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Trump's advice for worried upstate New Yorkers: 'Go to another state'

WASHINGTON — President Trump continues to have a blunt message for upstate New York residents who are worried about the region’s economy: Get out.

Meeting with reporters from regional news outlets from around the country Wednesday, Trump offered detailed comments in response to questions about his August 2017 statement that upstate residents should consider leaving.

"If New York isn’t gonna treat them better, I would recommend they go to another state where they can get a great job,” Trump said Wednesday.

At the same time, Trump said he has a special fondness for upstate New York, given that he overwhelmingly won the region’s rural counties in his 2016 campaign for president against Democrat Hillary Clinton.

"I love those people," Trump said of upstate residents. "Those people are my voters. They’ve been treated very badly."

Trump portrayed New York residents as victims of their state government.

"The problem is that states that have been really well run and don’t have debt, those states have a big advantage over states that have been poorly run, like New York and others, and have a tremendous amount of debt," he said.

Trump's comments came as many New Yorkers are preparing their federal tax returns for the first time since a Trump-backed Republican tax overhaul capped the deduction for state and local taxes at $10,000. That move has a dramatic impact on homeowners in high-tax states such as New York — an impact that Trump seemed to underestimate.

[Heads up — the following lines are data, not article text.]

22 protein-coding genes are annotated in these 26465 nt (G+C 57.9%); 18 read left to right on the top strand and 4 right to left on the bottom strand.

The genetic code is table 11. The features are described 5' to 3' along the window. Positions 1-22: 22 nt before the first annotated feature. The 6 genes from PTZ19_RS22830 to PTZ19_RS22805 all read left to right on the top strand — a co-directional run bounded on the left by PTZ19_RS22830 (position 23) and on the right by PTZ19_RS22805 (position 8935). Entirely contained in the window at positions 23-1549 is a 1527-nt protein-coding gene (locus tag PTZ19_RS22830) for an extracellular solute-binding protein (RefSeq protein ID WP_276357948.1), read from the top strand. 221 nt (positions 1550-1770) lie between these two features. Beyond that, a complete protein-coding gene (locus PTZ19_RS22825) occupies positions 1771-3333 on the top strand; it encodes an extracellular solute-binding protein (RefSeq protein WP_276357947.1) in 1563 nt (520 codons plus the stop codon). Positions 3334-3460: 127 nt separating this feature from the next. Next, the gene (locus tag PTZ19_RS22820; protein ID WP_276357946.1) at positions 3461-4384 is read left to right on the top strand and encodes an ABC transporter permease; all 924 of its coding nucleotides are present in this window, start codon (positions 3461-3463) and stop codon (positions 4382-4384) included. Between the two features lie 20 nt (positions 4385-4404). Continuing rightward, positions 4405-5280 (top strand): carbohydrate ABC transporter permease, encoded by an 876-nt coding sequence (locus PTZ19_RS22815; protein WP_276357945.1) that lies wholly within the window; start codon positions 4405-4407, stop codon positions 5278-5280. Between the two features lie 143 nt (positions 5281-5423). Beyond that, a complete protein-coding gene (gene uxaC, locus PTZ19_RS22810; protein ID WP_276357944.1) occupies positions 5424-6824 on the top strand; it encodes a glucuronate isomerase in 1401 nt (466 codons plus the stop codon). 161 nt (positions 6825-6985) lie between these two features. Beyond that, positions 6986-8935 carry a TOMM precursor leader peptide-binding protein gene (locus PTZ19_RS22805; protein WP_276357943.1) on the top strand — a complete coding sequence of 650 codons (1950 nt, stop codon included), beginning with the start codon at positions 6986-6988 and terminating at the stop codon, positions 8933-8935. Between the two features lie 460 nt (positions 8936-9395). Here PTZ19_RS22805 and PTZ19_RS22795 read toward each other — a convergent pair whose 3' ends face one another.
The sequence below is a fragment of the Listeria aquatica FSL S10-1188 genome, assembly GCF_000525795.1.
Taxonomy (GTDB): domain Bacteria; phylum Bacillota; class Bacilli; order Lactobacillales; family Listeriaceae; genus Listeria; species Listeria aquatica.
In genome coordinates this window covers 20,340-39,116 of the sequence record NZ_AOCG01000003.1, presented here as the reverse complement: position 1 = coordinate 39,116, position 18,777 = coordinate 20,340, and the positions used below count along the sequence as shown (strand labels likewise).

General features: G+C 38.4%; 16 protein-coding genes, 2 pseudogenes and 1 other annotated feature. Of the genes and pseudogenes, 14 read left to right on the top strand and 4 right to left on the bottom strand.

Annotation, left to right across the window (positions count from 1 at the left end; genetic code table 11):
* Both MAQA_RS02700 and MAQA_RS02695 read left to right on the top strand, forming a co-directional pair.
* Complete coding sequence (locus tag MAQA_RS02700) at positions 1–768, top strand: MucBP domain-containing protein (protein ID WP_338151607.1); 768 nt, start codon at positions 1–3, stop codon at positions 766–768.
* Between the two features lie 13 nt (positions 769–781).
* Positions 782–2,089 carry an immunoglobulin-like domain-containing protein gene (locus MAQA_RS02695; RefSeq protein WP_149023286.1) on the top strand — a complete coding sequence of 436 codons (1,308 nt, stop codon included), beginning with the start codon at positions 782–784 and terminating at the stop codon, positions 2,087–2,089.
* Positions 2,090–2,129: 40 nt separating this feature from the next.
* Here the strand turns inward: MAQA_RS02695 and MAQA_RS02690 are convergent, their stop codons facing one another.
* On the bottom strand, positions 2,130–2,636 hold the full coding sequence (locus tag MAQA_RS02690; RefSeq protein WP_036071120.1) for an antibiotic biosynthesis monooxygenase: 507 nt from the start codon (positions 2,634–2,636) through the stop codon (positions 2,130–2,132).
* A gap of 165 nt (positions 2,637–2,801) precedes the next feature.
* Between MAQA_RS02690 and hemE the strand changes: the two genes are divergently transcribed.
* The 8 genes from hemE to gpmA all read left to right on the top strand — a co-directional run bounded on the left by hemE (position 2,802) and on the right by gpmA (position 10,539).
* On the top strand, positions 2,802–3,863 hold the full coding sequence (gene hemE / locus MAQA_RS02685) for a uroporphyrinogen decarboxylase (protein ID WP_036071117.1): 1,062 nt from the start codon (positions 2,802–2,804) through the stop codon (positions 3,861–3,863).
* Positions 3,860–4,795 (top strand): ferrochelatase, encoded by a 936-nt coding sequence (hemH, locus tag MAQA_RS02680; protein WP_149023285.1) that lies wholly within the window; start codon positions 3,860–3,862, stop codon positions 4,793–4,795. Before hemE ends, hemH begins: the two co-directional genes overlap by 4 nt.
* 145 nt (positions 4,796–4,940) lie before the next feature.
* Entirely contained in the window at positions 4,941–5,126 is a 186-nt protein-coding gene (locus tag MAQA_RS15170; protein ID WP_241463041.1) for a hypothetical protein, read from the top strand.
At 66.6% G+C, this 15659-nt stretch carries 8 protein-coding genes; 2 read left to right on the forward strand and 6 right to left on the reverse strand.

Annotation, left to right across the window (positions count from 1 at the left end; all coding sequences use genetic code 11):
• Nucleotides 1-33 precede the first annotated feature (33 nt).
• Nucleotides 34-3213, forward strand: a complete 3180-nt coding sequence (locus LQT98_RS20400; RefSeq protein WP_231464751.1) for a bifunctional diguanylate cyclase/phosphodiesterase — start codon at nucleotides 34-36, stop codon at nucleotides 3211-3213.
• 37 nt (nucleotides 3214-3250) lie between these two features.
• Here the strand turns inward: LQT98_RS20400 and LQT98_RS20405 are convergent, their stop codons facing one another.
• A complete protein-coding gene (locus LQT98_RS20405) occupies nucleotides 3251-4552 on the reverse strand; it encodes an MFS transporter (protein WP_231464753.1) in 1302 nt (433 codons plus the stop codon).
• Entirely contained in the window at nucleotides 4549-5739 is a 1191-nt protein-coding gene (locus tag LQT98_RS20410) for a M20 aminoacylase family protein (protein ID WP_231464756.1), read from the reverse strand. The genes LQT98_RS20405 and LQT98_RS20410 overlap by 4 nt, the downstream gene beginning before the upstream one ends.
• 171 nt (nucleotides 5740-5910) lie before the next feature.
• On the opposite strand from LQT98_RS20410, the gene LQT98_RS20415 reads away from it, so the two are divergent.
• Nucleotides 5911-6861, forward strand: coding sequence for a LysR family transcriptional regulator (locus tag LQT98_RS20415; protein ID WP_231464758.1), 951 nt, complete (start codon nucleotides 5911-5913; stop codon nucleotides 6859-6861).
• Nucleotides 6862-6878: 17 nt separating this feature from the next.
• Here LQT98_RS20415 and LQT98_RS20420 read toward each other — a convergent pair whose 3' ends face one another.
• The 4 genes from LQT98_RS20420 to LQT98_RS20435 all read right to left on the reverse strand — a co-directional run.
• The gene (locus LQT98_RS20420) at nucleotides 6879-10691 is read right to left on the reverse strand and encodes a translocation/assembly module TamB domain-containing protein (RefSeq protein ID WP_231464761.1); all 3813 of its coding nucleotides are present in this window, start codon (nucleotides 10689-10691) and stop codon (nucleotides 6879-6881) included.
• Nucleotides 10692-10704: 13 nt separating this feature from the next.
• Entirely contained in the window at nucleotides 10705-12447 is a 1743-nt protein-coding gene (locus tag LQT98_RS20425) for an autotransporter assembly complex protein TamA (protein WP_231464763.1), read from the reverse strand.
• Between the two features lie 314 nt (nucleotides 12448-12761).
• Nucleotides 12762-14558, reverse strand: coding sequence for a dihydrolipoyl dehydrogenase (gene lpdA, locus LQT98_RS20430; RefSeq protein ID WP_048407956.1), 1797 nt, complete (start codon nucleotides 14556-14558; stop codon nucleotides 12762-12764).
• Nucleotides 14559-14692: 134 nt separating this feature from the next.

"That shouldn’t be affecting upstate New York very much, right? It affects wealthy people," he said.

Told that the limit on the state and local tax deduction hurt upstate voters as well, Trump said he's open to revisiting the issue.

"There are some people talking to me about this," he said. "I’m open to thinking about that."

Trump made those comments in the same week that New York Gov. Andrew M. Cuomo and fiscal officials revealed that the state income receipts are $2.3 billion below projections — a shortfall that they attributed to the partial loss of the state and local tax deduction.

"We did everything right from a tax point of view," Cuomo said earlier this week. "We cut taxes across the board. We are at historic lows, 1947 low for middle class taxes. Manufacturing tax is zero. We’ve cut taxes, property tax cap at 2 percent — first in history."

That being the case, Richard Azzopardi, a senior adviser to Cuomo, didn't take kindly to Trump's comments Wednesday.

"Let's be real: ‎Trump started an economic civil war between blue states and red states in order to give tax cuts to millionaires and corporations in Republican states," Azzopardi said. "The man who spoke about unity last night is the great divider in chief — no one will forget the utter contempt he has shown for his fellow New Yorkers, nor will they believe his empty rhetoric to help fix what he broke."

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